Children’s theater company to occupy Noyes Street Theatre this spring

Tori Latham, Assistant City Editor

A local children’s theater company will move into the Noyes Street Theatre this spring, allowing the company to bring its productions to a larger space in the city.

Mudlark Theater Company will move into the theater, located at the Noyes Cultural Arts Center, 927 Noyes St., in time to perform two shows this spring, said Christina Ferraro, assistant director of community services for the city. The space was previously occupied by Next Theatre Company, which closed in November after years of financial trouble. The theater will be available to Mudlark from February to the end of May.

Evanston’s Parks, Recreation and Community Services department began looking for new occupants in December and notified Mudlark of its selection as the new tenant last week, Ferraro said.

“They were our only applicant for the space,” she said. “I expected that to happen because most companies already have a schedule intact at a specific location, but we are looking forward to them taking over the space.”

Michael Miro, Mudlark’s executive director, said the company has performed two shows in the space before — a production of “Antigone” in spring 2012 and a showing of “A Christmas Carol” in December — which is how they first learned about the theater.  

“We were in talks to rent the space from Next, and luckily the city honored that agreement once they went out of business,” he said.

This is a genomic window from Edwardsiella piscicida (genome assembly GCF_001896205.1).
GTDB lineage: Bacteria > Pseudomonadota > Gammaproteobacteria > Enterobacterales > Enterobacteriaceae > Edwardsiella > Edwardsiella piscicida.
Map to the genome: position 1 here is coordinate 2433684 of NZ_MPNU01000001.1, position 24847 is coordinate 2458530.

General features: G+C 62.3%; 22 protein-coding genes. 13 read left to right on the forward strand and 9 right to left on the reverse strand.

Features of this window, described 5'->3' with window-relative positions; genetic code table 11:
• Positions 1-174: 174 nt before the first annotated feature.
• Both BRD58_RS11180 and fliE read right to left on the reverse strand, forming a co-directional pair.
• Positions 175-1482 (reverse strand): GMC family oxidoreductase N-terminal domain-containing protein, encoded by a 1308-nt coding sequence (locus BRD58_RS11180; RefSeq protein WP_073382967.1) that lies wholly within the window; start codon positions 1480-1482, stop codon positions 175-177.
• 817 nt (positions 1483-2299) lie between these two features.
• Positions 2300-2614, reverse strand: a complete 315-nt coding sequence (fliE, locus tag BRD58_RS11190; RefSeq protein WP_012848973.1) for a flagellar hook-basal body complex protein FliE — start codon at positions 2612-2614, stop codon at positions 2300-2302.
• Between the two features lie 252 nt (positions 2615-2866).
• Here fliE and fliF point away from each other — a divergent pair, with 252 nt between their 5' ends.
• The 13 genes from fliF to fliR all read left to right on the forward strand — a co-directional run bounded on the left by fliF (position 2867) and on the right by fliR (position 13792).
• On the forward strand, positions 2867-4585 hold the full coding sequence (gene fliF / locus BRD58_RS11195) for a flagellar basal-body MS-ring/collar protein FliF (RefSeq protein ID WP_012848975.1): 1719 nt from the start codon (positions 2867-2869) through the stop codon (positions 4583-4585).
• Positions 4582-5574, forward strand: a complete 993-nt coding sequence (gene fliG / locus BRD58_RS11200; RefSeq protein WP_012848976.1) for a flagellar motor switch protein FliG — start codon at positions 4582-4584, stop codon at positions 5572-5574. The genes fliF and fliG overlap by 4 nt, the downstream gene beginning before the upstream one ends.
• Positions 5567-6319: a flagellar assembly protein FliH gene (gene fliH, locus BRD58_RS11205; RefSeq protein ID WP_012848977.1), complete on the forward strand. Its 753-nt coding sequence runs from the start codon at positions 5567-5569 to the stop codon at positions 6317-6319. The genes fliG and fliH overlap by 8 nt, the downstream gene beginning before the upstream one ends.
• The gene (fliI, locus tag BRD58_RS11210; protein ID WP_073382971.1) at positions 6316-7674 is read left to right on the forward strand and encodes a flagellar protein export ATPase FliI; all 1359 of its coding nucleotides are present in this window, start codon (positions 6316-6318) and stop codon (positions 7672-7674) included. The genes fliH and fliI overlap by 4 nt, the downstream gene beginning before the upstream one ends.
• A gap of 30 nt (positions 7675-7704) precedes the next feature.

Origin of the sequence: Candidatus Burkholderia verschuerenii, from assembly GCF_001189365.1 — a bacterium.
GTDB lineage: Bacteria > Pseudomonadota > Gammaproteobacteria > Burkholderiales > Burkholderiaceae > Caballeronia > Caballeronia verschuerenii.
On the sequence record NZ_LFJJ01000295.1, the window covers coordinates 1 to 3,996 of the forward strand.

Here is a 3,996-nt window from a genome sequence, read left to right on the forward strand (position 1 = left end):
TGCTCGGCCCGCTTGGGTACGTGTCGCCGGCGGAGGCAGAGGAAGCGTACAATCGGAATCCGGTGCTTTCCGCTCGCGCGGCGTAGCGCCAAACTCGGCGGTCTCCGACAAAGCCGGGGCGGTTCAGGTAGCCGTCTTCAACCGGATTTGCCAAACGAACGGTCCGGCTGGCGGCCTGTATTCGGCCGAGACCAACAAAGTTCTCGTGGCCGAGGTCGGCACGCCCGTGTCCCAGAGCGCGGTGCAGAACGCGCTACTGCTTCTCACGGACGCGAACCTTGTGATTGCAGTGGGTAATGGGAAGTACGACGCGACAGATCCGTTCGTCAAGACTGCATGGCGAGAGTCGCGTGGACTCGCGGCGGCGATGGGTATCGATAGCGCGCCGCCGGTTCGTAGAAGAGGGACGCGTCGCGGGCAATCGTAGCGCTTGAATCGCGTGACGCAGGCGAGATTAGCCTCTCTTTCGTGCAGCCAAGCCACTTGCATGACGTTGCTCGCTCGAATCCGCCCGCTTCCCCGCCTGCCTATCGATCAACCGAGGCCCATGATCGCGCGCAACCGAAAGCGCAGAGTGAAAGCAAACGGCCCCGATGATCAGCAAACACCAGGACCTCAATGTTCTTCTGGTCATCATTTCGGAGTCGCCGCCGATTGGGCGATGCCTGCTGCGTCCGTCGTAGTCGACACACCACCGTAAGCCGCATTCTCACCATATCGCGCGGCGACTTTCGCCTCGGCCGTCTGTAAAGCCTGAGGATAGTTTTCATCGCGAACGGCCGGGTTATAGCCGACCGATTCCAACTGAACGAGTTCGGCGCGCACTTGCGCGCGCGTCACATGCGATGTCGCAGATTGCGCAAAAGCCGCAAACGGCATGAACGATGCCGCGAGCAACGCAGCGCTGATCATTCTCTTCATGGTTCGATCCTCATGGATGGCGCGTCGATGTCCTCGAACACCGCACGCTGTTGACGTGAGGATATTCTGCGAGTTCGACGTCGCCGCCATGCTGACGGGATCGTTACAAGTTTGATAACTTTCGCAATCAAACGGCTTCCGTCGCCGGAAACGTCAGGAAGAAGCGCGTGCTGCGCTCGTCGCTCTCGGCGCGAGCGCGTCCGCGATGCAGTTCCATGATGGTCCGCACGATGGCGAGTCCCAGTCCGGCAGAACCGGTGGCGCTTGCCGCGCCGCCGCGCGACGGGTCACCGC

Miro said he is excited to begin working in the theater, which offers more space than the company usually has when it puts on performances.

“We typically perform at smaller venues, which is nice for some shows, but for some it’s nice to seat 50 plus people,” he said. “Our shows at 70- to 85-seat venues sell out quickly, so it’s a relief to have a 150-seat house.”

For its upcoming season, Miro said Mudlark has two shows planned. “Mudpie” will be performed in March and incorporates writing from local children.

“This will be our fourth year doing ‘Mudpie,’” Miro said. “We take writing from the kids at the theater, their stories, poems, reflections, but we also incorporate writing from the kids we teach writing workshops to in local District 65 schools.”

In May, Mudlark will put on a production of “Pride and Prejudice,” a first for the company. However, Miro does not know what will happen once Mudlark’s residency at the Noyes Cultural Arts Center is completed.

“I know they want someone to take on a long-term lease,” said Tim Rhoze, artistic director at the Fleetwood-Jourdain Theatre, which is also housed at the arts center. “We hope that someone will be able to make it their home in the future.”

Miro said he is not sure that Mudlark could put up a competitive offer for a long-term lease, although he appreciates the city’s help in securing the theater for the company.

“I’m not sure about a permanent space,” he said. “That’s a big step for any organization. If they keep it flexible, I would definitely consider making another bid in the fall.”

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